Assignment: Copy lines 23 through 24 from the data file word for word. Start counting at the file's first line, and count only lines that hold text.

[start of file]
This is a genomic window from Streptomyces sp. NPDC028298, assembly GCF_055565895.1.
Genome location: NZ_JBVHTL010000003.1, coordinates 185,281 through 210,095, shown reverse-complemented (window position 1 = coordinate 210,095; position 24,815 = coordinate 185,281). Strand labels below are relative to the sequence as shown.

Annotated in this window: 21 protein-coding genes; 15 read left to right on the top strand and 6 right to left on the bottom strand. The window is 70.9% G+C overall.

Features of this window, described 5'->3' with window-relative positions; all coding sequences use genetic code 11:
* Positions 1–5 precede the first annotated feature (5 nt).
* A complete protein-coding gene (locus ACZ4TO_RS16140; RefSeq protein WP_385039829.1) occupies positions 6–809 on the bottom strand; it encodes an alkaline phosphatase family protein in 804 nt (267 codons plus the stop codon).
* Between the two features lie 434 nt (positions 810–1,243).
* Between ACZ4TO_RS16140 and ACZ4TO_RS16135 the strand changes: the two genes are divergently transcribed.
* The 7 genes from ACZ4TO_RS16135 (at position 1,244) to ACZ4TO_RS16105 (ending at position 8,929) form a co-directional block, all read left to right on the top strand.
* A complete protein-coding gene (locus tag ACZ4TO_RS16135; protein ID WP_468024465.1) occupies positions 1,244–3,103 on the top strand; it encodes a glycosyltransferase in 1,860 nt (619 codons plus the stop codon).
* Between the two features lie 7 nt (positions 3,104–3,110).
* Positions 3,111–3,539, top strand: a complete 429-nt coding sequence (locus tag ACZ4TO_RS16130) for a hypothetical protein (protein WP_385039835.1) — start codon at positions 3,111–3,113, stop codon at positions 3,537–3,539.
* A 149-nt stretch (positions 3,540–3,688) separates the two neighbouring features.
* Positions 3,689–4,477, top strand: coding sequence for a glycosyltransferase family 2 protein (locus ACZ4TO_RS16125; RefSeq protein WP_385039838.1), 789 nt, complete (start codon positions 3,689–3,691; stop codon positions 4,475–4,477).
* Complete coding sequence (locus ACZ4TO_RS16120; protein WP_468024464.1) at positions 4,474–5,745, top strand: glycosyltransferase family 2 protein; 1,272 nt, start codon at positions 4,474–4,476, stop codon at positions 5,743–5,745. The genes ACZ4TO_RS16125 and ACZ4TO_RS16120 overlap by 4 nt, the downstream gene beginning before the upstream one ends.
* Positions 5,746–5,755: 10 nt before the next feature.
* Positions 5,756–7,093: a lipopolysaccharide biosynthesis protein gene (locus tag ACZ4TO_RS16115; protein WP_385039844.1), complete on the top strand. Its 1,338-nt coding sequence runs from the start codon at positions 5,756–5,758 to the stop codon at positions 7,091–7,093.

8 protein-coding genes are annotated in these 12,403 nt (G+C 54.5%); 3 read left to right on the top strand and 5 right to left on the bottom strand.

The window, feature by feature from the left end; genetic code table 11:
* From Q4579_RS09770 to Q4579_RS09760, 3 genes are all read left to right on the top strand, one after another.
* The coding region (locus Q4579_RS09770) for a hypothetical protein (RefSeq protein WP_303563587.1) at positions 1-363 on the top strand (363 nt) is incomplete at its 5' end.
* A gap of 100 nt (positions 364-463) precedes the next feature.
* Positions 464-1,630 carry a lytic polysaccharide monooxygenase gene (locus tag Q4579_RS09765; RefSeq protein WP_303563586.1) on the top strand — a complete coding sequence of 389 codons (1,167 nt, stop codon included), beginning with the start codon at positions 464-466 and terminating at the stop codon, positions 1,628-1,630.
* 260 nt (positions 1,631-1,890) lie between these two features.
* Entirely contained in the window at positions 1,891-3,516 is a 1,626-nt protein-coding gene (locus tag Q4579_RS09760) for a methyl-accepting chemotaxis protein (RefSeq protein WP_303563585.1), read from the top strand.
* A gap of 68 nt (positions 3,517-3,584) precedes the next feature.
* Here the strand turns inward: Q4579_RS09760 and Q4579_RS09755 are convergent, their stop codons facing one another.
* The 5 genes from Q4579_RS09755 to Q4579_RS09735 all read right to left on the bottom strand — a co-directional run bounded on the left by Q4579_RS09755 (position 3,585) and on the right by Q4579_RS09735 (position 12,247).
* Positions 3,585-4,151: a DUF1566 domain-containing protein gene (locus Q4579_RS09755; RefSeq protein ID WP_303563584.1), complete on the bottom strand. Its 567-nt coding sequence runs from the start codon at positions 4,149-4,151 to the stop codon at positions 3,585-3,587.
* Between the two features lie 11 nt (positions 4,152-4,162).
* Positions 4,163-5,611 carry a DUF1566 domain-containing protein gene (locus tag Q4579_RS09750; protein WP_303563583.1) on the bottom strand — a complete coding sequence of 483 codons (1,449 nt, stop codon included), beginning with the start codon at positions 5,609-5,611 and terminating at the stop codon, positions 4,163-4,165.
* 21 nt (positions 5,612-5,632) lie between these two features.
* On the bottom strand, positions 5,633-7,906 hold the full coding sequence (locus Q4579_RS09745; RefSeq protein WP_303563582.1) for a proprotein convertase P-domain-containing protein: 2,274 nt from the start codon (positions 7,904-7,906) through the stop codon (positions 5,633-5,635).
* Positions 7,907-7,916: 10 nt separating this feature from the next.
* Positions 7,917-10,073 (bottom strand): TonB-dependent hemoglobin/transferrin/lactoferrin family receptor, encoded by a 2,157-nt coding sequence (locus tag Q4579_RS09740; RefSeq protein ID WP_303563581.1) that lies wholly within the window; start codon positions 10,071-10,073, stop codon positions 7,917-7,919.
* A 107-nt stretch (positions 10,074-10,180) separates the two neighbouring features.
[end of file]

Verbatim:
* Positions 464-1,630 carry a lytic polysaccharide monooxygenase gene (locus tag Q4579_RS09765; RefSeq protein WP_303563586.1) on the top strand — a complete coding sequence of 389 codons (1,167 nt, stop codon included), beginning with the start codon at positions 464-466 and terminating at the stop codon, positions 1,628-1,630.
* 260 nt (positions 1,631-1,890) lie between these two features.